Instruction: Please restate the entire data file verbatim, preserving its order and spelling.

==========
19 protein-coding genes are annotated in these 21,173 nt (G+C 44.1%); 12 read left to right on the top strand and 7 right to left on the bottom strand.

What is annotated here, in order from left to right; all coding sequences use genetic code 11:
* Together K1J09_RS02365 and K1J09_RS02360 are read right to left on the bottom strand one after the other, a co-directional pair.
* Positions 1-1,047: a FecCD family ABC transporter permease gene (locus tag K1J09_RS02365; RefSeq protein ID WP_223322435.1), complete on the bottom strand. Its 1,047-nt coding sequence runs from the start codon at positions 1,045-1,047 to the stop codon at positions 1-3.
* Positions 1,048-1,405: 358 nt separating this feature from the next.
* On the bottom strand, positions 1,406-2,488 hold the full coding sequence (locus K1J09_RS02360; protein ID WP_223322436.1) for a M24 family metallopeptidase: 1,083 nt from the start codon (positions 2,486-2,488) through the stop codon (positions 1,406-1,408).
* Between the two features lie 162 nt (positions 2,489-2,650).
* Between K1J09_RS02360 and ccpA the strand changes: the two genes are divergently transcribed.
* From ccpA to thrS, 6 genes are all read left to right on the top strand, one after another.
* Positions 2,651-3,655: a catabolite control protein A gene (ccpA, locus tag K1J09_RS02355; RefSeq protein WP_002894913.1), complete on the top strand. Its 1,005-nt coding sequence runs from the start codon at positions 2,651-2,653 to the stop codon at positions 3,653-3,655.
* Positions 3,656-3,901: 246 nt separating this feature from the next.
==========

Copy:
19 protein-coding genes are annotated in these 21,173 nt (G+C 44.1%); 12 read left to right on the top strand and 7 right to left on the bottom strand.

What is annotated here, in order from left to right; all coding sequences use genetic code 11:
* Together K1J09_RS02365 and K1J09_RS02360 are read right to left on the bottom strand one after the other, a co-directional pair.
* Positions 1-1,047: a FecCD family ABC transporter permease gene (locus tag K1J09_RS02365; RefSeq protein ID WP_223322435.1), complete on the bottom strand. Its 1,047-nt coding sequence runs from the start codon at positions 1,045-1,047 to the stop codon at positions 1-3.
* Positions 1,048-1,405: 358 nt separating this feature from the next.
* On the bottom strand, positions 1,406-2,488 hold the full coding sequence (locus K1J09_RS02360; protein ID WP_223322436.1) for a M24 family metallopeptidase: 1,083 nt from the start codon (positions 2,486-2,488) through the stop codon (positions 1,406-1,408).
* Between the two features lie 162 nt (positions 2,489-2,650).
* Between K1J09_RS02360 and ccpA the strand changes: the two genes are divergently transcribed.
* From ccpA to thrS, 6 genes are all read left to right on the top strand, one after another.
* Positions 2,651-3,655: a catabolite control protein A gene (ccpA, locus tag K1J09_RS02355; RefSeq protein WP_002894913.1), complete on the top strand. Its 1,005-nt coding sequence runs from the start codon at positions 2,651-2,653 to the stop codon at positions 3,653-3,655.
* Positions 3,656-3,901: 246 nt separating this feature from the next.